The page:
I got so excited I just had to post of Facebook: “It’s snowing!!!! It’s Christmas Eve and it’s snowing!!!!!” Yes, way too many exclamation marks.
I remember one year quite some time ago, I think probably 1965 or 1966. We were at the grandparents’ home, 161 Main Street in Hingham, Massachusetts, and it was Christmas Eve. Dinner was long over. Nannie and Pop had walked down the long driveway and across the street to the late service at St. John the Evangelist Church. I am not sure what the rest of us were doing but we were still up, still in the living room where a fire crackled in the hearth and a Christmas tree glowed in the corner by the picture window.
Was this the first Christmas when Ma had been sprung for a moment from McLean Hospital, a mental institution, under the care of her parents so that we could enjoy the holidays together? If it was, then I remember sitting at the dining-room table with its weight of white linen, silver, and candles, pink and white cyclamen filling the long bay window behind me, dark velvet curtains half-hiding the view into the foyer, the door to the kitchen swinging as platters were brought in.
Pop stood over a monstrous and juicily pink piece of beef, smiling dreamily, almost certainly a couple or three martinis to the wind, shaving that roast into hash. Was it Nannie who suggested my brother Jim take over carving? At any rate, what I remember was Pop’s helpless happiness at having this family together that had been so strained and broken by illness, death, and the dislocation of half of us children to boarding schools.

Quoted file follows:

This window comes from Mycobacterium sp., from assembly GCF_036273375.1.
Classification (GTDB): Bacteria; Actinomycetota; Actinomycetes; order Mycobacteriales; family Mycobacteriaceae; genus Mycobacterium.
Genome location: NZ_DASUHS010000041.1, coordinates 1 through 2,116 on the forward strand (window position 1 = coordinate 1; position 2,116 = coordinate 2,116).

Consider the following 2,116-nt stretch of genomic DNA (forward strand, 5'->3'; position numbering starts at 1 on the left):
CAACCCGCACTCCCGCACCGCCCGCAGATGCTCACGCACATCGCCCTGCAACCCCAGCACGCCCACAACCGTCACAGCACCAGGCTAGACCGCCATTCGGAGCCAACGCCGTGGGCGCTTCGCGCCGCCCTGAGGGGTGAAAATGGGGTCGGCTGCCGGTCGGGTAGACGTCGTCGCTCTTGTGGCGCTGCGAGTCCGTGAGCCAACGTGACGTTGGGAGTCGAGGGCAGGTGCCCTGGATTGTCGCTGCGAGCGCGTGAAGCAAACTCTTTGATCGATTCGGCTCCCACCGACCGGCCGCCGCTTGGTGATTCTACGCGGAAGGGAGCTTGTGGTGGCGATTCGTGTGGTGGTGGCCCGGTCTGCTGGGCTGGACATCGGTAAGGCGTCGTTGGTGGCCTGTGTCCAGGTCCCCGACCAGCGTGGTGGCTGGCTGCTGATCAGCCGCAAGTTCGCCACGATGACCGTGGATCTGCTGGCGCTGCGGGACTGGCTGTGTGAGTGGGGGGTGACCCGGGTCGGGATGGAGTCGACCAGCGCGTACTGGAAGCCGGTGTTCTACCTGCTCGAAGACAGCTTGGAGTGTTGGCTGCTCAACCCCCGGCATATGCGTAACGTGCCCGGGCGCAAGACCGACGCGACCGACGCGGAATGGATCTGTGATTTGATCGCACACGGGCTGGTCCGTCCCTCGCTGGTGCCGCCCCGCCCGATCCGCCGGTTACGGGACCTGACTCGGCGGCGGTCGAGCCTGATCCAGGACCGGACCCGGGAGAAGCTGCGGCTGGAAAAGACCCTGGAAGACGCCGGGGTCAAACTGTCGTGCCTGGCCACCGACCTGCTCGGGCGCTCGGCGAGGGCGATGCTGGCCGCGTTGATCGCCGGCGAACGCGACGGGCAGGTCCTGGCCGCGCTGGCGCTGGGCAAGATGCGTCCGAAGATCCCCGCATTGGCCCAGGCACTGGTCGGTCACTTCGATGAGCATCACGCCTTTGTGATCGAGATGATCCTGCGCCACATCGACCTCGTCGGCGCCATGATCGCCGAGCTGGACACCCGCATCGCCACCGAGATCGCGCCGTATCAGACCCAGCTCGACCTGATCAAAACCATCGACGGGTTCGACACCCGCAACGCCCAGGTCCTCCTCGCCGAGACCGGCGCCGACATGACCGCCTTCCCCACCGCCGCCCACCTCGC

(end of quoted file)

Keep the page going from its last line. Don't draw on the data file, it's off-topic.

After dinner, after the blue flame on the plum pudding, the pulling of silly gifts from the sleigh centerpiece, after the clearing of the table and running of the dishwasher, Nannie and Pop left for church. I do not remember seeing them off, or whether they dressed particularly warmly, or indeed, anything about the weather that evening. In 1965, the moon would have been just past the first quarter; in 1966, it would have been almost full. What I remember is sitting quietly in the living room and Ma’s sudden explosion: “It’s snowing!”
Indeed, it was. We ran outside where flakes swirled through the pools of light that filled the flagstone walk and pillowed on the lawn and rhododendrons. It was wonderful. We went back in and every few minutes Ma went running out to wear that icy veil, to dance and twirl like a girl draped in lace from the dress-up box.
I am a New Englander, a lover of seasons, a person happy to suffer the inconveniences of winter to exult in the pleasures of snow. I’m dreaming every year of a white Christmas even without a reminder from Irving Berlin. That delicate frosting that came with nightfall on December 24 made the evening perfect and St. Nick welcome. A little more arrived today in anticipation of the New Year.
Let it snow, let it snow, let it snow.